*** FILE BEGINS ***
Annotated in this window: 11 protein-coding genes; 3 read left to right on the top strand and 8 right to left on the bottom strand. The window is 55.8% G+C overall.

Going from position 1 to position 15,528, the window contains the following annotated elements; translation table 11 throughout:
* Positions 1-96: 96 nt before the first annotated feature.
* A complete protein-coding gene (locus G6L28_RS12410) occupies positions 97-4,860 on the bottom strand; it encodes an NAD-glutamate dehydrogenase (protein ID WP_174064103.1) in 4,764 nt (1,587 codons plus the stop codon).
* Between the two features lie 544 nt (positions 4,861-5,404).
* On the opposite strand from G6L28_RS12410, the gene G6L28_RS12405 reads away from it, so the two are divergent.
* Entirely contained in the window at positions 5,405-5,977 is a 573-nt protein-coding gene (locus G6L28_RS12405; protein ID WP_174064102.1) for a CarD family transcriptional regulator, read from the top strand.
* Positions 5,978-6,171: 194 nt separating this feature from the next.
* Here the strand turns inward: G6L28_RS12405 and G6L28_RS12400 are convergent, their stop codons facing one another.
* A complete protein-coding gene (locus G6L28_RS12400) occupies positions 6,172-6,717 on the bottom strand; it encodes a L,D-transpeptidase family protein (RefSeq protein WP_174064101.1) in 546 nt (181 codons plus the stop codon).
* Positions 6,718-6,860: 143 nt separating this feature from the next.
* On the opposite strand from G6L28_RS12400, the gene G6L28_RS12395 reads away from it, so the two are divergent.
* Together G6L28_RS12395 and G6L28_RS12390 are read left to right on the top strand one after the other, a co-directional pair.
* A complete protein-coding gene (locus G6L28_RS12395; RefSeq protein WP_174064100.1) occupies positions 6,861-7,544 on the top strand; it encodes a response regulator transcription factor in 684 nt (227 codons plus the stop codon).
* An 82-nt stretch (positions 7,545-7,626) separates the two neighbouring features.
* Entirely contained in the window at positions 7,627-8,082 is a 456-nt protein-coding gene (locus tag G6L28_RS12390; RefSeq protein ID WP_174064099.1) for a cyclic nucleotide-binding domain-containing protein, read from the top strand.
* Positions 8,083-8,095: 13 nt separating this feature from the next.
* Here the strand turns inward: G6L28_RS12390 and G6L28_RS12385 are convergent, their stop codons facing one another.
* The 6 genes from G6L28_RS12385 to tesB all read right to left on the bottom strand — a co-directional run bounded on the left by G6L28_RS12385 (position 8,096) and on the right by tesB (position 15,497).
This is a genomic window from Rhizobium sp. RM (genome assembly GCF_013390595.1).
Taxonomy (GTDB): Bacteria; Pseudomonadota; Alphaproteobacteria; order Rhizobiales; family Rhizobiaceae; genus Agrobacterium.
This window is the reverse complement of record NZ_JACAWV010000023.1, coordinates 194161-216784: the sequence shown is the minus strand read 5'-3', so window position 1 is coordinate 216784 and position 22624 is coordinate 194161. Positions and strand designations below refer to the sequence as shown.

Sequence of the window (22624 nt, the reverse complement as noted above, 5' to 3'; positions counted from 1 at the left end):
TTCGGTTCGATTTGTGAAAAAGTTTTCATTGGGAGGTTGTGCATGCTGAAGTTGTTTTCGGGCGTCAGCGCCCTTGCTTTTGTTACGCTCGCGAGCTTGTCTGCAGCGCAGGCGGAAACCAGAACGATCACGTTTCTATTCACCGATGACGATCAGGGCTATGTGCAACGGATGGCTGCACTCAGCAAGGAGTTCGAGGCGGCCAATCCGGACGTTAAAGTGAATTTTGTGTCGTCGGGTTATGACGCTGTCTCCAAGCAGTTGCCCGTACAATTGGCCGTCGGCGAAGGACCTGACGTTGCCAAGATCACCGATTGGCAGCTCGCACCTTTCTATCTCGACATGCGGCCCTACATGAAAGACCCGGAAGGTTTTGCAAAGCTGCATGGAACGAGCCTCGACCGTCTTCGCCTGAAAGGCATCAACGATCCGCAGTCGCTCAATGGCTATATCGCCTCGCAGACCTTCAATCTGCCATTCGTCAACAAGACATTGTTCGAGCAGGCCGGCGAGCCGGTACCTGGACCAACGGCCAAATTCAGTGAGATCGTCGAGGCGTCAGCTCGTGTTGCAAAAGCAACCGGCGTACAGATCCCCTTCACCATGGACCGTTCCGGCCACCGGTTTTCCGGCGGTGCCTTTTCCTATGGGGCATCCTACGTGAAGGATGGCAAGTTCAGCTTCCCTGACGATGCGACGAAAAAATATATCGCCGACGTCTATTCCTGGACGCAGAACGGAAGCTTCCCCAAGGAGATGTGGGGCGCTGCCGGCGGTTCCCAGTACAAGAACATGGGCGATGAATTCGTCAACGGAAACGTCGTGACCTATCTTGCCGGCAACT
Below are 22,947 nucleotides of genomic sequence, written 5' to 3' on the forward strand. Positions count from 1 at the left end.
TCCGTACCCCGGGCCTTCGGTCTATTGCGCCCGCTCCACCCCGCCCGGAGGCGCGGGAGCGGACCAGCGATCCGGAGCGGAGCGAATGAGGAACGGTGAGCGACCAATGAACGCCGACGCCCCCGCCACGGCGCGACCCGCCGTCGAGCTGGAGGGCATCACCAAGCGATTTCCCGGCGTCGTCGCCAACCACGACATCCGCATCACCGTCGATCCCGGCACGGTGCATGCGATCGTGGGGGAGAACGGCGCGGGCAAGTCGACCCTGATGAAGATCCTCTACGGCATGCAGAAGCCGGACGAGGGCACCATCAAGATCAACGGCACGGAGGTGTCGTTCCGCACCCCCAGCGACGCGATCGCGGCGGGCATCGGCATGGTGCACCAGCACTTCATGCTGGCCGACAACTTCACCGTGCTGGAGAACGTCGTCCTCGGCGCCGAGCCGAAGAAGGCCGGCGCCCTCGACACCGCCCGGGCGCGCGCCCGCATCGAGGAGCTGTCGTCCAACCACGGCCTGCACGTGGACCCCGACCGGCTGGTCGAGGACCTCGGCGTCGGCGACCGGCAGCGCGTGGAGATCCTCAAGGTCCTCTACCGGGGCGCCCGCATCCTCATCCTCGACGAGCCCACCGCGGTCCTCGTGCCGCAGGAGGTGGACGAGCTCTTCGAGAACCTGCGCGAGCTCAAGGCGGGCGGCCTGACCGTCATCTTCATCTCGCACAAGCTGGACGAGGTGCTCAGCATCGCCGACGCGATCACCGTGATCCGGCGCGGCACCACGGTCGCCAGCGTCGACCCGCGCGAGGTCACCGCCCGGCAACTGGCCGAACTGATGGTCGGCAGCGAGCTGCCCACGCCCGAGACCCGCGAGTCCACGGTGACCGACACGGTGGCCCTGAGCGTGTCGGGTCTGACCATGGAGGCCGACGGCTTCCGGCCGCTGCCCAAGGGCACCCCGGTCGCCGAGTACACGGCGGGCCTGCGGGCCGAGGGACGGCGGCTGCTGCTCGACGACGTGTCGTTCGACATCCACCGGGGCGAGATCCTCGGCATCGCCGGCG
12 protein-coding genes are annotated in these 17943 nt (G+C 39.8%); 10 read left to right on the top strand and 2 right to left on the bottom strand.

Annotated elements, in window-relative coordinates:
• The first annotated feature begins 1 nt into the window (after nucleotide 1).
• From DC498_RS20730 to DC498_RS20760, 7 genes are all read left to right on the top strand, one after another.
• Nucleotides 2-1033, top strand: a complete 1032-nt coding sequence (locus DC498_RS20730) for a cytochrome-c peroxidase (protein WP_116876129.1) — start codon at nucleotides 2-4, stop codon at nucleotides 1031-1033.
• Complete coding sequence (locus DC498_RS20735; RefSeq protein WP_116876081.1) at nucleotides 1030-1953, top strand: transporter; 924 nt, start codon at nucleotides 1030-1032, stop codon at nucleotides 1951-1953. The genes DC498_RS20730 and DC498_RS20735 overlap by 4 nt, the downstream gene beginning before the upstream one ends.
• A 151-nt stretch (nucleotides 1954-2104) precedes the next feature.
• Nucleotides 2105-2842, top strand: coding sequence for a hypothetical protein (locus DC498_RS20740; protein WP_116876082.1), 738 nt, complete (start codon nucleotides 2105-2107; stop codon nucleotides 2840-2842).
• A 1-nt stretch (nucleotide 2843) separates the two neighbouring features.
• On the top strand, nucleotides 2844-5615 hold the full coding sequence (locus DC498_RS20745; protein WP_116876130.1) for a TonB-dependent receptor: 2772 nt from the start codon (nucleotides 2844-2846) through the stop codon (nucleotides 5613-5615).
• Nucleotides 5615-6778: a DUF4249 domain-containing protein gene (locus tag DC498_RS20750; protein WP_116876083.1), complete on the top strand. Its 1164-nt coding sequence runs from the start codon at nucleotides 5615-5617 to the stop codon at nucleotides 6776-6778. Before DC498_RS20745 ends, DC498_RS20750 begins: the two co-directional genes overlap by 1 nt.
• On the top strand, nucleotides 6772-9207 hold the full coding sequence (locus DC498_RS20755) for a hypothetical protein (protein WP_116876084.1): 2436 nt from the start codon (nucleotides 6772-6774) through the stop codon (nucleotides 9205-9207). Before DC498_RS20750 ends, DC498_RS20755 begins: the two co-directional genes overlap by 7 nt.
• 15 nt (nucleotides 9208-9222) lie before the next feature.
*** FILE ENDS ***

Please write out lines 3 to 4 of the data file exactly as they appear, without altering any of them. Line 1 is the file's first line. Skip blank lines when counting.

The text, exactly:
* Positions 1-96: 96 nt before the first annotated feature.
* A complete protein-coding gene (locus G6L28_RS12410) occupies positions 97-4,860 on the bottom strand; it encodes an NAD-glutamate dehydrogenase (protein ID WP_174064103.1) in 4,764 nt (1,587 codons plus the stop codon).